We built SimCity o
"I want more time," I thought leaving my first SimCity hands-on experience. "I must go deeper!" There's just so much I wanted to try out, poke around, but the rails were firmly set to give the tiniest taste of what's to come. Needless to say, I'm ready for the SimCity entree when it launches in February 2013 on Mac and PC.

The demo I tried out went through the super basics of building residential, commercial and industrial zones; along with how the city infrastructure is built out. All of it quite instinctual.
Right off the bat, water pipes are automatically built into roads now. The era of building an entirely separate pipe network so Sims can drink water is over.

Having played every major SimCity to date, I'm well acquainted with the idea of reviewing spreadsheets and charts to get an idea of what's going on around town and the financial state of the city. One of the great innovations in this latest SimCity is there's brilliantly animated visual cues everywhere to instantly understand what's going on.

Opening up the water tower instantly changes the landscape to a clear world where the density of water is recognizable. Place the water tower in a well saturated spot and listen to the glub, glub, glub as water flows through the pipes and provides water to the city. The same animation goes for power plants, where if it's placed at night, the entire town slowly lights up as the generators whir into action.

Look around SimCity, don't get bogged down in charts
Municipal buildings clearly indicate zones of strength, creating hues of green to red along roads projecting the building's efficiency. No need to go into a separate chart to check the zones of influence of the police or firemen. It's just instantly shown when the building is clicked.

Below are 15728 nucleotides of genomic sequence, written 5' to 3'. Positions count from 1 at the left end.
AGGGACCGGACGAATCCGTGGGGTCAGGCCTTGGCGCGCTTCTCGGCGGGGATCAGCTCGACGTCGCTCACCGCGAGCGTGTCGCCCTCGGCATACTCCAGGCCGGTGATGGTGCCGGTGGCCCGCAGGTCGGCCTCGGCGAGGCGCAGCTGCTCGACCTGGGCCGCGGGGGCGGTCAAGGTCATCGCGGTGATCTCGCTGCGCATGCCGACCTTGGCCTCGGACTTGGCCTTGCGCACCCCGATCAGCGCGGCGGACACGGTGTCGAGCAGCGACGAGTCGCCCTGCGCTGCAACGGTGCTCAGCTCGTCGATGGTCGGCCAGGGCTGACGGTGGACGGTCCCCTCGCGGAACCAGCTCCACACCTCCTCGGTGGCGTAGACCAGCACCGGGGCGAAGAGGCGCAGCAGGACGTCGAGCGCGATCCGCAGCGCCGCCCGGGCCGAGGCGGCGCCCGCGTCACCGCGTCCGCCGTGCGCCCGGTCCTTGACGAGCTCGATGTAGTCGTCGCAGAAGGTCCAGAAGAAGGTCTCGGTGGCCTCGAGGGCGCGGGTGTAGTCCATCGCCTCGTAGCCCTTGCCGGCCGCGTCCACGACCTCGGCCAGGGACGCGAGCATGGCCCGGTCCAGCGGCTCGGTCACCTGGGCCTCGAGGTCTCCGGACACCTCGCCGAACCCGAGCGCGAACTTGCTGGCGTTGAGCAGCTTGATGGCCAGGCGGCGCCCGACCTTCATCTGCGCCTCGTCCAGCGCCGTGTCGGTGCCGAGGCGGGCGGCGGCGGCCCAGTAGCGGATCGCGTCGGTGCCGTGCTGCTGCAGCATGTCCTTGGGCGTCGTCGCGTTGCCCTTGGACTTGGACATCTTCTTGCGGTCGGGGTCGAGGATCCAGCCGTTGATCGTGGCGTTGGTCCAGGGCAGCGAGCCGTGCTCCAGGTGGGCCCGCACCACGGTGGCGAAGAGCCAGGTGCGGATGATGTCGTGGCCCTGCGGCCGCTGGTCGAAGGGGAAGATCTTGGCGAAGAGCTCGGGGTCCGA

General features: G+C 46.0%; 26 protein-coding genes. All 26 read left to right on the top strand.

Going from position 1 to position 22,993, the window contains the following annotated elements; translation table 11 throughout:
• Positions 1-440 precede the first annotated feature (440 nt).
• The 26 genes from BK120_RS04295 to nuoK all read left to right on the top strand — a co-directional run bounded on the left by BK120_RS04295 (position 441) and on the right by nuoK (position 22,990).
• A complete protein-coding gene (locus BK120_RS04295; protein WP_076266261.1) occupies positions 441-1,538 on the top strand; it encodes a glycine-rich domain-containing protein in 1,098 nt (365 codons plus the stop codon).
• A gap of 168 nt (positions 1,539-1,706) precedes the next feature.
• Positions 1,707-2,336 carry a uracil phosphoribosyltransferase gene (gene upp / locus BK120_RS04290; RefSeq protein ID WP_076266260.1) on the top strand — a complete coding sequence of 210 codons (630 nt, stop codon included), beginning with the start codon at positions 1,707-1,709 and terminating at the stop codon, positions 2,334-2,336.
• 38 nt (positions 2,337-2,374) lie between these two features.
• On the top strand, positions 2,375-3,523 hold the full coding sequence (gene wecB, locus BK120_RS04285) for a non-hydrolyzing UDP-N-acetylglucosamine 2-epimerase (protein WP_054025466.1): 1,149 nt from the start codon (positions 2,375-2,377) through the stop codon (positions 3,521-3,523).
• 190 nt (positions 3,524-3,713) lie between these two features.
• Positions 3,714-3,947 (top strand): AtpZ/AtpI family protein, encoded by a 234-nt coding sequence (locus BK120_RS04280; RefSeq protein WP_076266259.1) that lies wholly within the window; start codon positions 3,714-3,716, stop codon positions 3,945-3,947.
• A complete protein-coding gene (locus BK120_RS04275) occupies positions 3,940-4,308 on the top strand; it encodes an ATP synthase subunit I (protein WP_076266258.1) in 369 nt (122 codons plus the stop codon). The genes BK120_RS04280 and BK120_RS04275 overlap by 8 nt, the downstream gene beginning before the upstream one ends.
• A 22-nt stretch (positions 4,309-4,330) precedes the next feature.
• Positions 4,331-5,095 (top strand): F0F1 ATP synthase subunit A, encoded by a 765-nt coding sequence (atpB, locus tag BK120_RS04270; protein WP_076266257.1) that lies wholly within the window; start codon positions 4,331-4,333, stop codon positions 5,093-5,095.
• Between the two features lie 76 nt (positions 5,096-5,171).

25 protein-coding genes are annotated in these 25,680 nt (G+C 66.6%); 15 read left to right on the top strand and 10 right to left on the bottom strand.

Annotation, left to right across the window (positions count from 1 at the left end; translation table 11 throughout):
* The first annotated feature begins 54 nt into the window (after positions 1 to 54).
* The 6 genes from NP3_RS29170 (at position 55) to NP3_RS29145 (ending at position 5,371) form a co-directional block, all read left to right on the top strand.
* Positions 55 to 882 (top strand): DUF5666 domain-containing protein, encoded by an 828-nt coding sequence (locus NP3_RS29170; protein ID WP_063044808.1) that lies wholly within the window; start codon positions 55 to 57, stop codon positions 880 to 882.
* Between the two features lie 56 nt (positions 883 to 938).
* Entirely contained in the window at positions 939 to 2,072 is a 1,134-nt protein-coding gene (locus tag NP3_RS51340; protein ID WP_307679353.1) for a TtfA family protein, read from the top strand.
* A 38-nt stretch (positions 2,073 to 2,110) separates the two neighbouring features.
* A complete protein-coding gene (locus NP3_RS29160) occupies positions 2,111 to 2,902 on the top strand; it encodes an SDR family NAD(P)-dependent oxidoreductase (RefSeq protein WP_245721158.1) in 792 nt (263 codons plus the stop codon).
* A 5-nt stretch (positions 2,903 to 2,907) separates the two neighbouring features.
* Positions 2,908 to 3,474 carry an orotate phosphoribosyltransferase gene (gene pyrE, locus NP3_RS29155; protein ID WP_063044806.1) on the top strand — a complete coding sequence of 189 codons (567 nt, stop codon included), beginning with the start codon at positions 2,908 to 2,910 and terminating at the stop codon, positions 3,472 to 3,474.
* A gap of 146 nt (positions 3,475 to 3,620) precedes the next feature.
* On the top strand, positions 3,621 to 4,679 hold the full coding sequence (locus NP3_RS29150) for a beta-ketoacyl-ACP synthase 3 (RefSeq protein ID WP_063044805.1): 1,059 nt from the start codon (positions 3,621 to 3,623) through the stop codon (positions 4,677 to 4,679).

"Modules" is the fancy word for add-ons for pre-existing buildings to increase their efficiency or capacity. For example, my garbage dump wasn't picking up all the trash in the city, so I added another garage for a truck. The modules will make it so there's no need to create the awkward copy, after copy, after copy of the same support building.

Another nice detail is clicking on any Sim in the city will pop up a bubble telling you what's going on with them. Kevin Ahmen "couldn't find food for the baby," so he was going home. Armando Nelson "left work with simoleans." Cora McCarthy "couldn't find anywhere to eat," so she was going home. Whoops, guess I needed more commercial zones with supermarkets and eateries.

I did notice my Sims were asking for a school, but that whole set of options was locked out of this demo. Not that it mattered, because soon the entire town was demolished by a series of meteor strikes. So sad, but happy to report that I can't wait until the next time I get my hands on the game. Hopefully, with a little more flexibility with buildings.

This article was originally published on Joystiq.